|Ayaan and Idyl Mohallim were born in Alabama to Somali parents. They moved to Somalia at an early age, where they would spend their first nine years. When the civil war broke out there in the early 1990s, they returned to the United States.|
Settling in northern Virginia, just outside Washington D.C., the sisters developed an interest in fashion after their mother would buy them fashion magazines. Their family put an emphasis on education, envisioning the girls’ studying at top schools in preparation for professional careers. Upon graduation from college, the twins moved to New York City to pursue their goal of becoming fashion designers. Idyl quickly secured an internship with Betsey Johnson, where she acquired skills in design technique and color. Ayaan also landed a production job at Jill Stuart. There, she in turn learned how to infuse classic forms and vintage fabrics with a contemporary flair.
In September 2008, Ayaan and Idyl founded Mataano (“Twins” in the Somali language), a fashion line specializing in contemporary read-to-wear pieces for women. It was initially primarily centered on dress production, with an accent on comfort. Plans were also in the works to branch out into other areas.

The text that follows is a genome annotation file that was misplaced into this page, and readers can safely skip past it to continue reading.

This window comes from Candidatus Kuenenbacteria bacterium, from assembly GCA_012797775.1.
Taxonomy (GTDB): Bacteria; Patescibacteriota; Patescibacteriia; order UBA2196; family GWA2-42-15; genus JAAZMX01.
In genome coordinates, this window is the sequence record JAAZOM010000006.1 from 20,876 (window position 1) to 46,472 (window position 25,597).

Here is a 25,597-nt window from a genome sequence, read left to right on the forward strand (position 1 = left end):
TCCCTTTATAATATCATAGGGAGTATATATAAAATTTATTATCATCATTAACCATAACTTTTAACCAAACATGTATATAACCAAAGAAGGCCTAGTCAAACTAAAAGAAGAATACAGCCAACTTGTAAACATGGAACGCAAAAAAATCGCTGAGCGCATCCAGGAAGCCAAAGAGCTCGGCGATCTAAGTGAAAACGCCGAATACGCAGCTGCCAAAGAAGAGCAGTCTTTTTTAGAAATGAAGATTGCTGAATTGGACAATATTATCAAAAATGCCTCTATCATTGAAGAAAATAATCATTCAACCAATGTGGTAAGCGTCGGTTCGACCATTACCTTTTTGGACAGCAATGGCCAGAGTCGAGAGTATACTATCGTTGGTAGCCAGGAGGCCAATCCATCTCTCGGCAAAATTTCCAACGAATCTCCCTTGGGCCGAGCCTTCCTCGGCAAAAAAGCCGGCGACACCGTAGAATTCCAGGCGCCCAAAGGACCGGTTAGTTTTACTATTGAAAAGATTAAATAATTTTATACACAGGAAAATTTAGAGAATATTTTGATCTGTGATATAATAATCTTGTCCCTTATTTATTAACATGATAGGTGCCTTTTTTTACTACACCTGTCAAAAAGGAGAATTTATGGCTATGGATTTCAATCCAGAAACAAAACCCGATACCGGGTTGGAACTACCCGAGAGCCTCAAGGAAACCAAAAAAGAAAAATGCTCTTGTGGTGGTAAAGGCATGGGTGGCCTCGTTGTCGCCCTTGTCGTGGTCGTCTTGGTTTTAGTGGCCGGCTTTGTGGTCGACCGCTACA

To establish a foothold in the fashion market, Ayaan and Idyl focused on ensuring their wear was ready for distribution. They then retained the services of a PR firm to help them advertise their brand, in the process sending out press releases and look books, as well as establishing a website. Their marketing efforts eventually earned the designers an invitation to the Oprah Winfrey Show to Skype with Mary-Kate and Ashley Olsen. The Mohallim sisters have also been invited to showcase in Sweden, South Africa, Jamaica and at New York Fashion Week.
On their Photo-shoot in Lagos, this was what they had to say:
“While in Lagos to participate in the second annual Arise Fashion Week, we figured what better way to capture the color and vibrancy of our Spring 2013 collection then a photo-shoot in downtown lagos, while using some of the beautiful Nigerian models from our show. After the fashion show, we approached a few of the models, hair and make-up teams, and a photographer who could help bring our vision to life. We drove around town looking for the perfect location, getting off the car and shooting when we saw a place we liked. The pictures turned out better than we imagined!”